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Volkswagen stock-holders may be about to see some light at the end of the tunnel.
One analyst believes the stock is ready to accelerate as VW attempts to put its diesel scandal behind it.
"I think it is the biggest stock for the year. It is the biggest turnaround story for autos and I think the stock can double", Arndt Ellinghorst, Head of Global Automotive Research at Evercore ISI Group told CNBC on Monday.
He says VW's reputation is holding up well against the diesel scandal.
"The VW brand is behaving relatively well. If you take out some of the cars that they couldn't sell because of the CO2 cheat in Europe or the diesels in the U.S, it tells you that the brand still has very strong substance."
Ellinghorst's prediction comes amid an unrelenting drumbeat of bad news for the German carmaker.
New chief executive Matthias Mueller visited the U.S. last week for the first time since the diesel emissions scandal broke.
However his planned charm offensive failed when the California Air Resources Board rejected VW's submitted recall plan on Thursday.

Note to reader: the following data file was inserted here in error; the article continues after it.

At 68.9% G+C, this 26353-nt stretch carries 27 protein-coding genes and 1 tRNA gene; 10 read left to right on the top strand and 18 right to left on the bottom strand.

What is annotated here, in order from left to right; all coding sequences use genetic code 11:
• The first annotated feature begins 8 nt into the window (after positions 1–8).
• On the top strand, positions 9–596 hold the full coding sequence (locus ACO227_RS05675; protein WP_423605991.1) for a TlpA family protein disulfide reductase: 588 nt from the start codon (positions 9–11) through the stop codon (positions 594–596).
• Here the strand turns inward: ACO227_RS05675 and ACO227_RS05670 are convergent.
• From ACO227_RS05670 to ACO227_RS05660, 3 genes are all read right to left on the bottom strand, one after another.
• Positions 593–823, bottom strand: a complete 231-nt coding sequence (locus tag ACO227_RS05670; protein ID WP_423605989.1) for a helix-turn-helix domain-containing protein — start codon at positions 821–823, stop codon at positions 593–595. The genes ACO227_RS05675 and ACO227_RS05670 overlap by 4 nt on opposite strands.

Ellinghorst said despite missteps on the trip, Müller will remain as boss for now.
"I think he will survive this but I see Mueller as a transitionary CEO. He's going to deal with the scandal, he's going to restructure Volkswagen and then someone else will take over."
The auto industry may soon be required to carry out real world driving testing for emissions.
Arndt Ellinghorst says if introduced the cost to car manufacturers could be 300 euros-500 euros for each car.
"It doesn't sound a lot but in an industry that's struggling to make money, that's huge," he said.
Meanwhile French auto manufacturer, Renault will hope to put to bed suspicions that it has been deceiving customers on its emissions.
Renault shares fell by over 22 percent last Thursday on reports that the carmaker's offices were raided by authorities.
Renault is set to face a French government commission today and is expected to explain why emissions from some of its models have varied so wildly under different test conditions.
Arndt Ellinghorst said the French government itself may have some explaining to do.
"Everyone was surprised hence the drop in the share price. It was then established that there was not VW style defeat device. So the question is why did the government target Renault?"